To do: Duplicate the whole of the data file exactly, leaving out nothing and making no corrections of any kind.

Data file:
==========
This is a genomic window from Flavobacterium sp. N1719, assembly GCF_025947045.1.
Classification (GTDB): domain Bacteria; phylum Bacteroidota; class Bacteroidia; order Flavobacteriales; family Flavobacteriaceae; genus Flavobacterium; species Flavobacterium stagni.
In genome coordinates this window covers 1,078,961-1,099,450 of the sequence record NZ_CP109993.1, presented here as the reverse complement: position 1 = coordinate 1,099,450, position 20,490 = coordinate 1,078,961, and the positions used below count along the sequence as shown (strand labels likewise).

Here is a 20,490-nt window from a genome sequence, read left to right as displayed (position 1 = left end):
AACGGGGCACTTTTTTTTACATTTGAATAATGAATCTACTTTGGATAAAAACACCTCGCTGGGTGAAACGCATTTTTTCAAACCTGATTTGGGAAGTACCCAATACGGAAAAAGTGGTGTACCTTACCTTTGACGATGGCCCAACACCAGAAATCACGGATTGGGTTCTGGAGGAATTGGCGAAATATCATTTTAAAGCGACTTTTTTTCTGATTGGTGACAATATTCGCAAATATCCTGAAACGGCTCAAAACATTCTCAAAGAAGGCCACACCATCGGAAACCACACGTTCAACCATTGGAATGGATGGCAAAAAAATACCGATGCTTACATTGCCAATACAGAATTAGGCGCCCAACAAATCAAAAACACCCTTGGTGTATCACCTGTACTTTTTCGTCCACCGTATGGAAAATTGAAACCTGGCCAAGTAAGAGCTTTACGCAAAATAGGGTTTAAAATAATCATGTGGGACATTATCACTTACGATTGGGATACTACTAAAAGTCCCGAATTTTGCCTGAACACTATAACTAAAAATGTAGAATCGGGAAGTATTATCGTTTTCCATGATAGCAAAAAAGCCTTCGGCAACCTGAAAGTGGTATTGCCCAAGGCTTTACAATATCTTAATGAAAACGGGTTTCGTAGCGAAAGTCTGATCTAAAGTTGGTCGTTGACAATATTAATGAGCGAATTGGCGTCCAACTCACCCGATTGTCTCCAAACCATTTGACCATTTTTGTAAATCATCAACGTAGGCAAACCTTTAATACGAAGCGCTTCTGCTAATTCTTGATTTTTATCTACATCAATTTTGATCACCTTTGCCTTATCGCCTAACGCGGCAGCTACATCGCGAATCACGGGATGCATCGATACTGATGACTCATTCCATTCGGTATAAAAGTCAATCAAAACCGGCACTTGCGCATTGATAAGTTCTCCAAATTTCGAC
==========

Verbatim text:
This is a genomic window from Flavobacterium sp. N1719, assembly GCF_025947045.1.
Classification (GTDB): domain Bacteria; phylum Bacteroidota; class Bacteroidia; order Flavobacteriales; family Flavobacteriaceae; genus Flavobacterium; species Flavobacterium stagni.
In genome coordinates this window covers 1,078,961-1,099,450 of the sequence record NZ_CP109993.1, presented here as the reverse complement: position 1 = coordinate 1,099,450, position 20,490 = coordinate 1,078,961, and the positions used below count along the sequence as shown (strand labels likewise).

Here is a 20,490-nt window from a genome sequence, read left to right as displayed (position 1 = left end):
AACGGGGCACTTTTTTTTACATTTGAATAATGAATCTACTTTGGATAAAAACACCTCGCTGGGTGAAACGCATTTTTTCAAACCTGATTTGGGAAGTACCCAATACGGAAAAAGTGGTGTACCTTACCTTTGACGATGGCCCAACACCAGAAATCACGGATTGGGTTCTGGAGGAATTGGCGAAATATCATTTTAAAGCGACTTTTTTTCTGATTGGTGACAATATTCGCAAATATCCTGAAACGGCTCAAAACATTCTCAAAGAAGGCCACACCATCGGAAACCACACGTTCAACCATTGGAATGGATGGCAAAAAAATACCGATGCTTACATTGCCAATACAGAATTAGGCGCCCAACAAATCAAAAACACCCTTGGTGTATCACCTGTACTTTTTCGTCCACCGTATGGAAAATTGAAACCTGGCCAAGTAAGAGCTTTACGCAAAATAGGGTTTAAAATAATCATGTGGGACATTATCACTTACGATTGGGATACTACTAAAAGTCCCGAATTTTGCCTGAACACTATAACTAAAAATGTAGAATCGGGAAGTATTATCGTTTTCCATGATAGCAAAAAAGCCTTCGGCAACCTGAAAGTGGTATTGCCCAAGGCTTTACAATATCTTAATGAAAACGGGTTTCGTAGCGAAAGTCTGATCTAAAGTTGGTCGTTGACAATATTAATGAGCGAATTGGCGTCCAACTCACCCGATTGTCTCCAAACCATTTGACCATTTTTGTAAATCATCAACGTAGGCAAACCTTTAATACGAAGCGCTTCTGCTAATTCTTGATTTTTATCTACATCAATTTTGATCACCTTTGCCTTATCGCCTAACGCGGCAGCTACATCGCGAATCACGGGATGCATCGATACTGATGACTCATTCCATTCGGTATAAAAGTCAATCAAAACCGGCACTTGCGCATTGATAAGTTCTCCAAATTTCGAC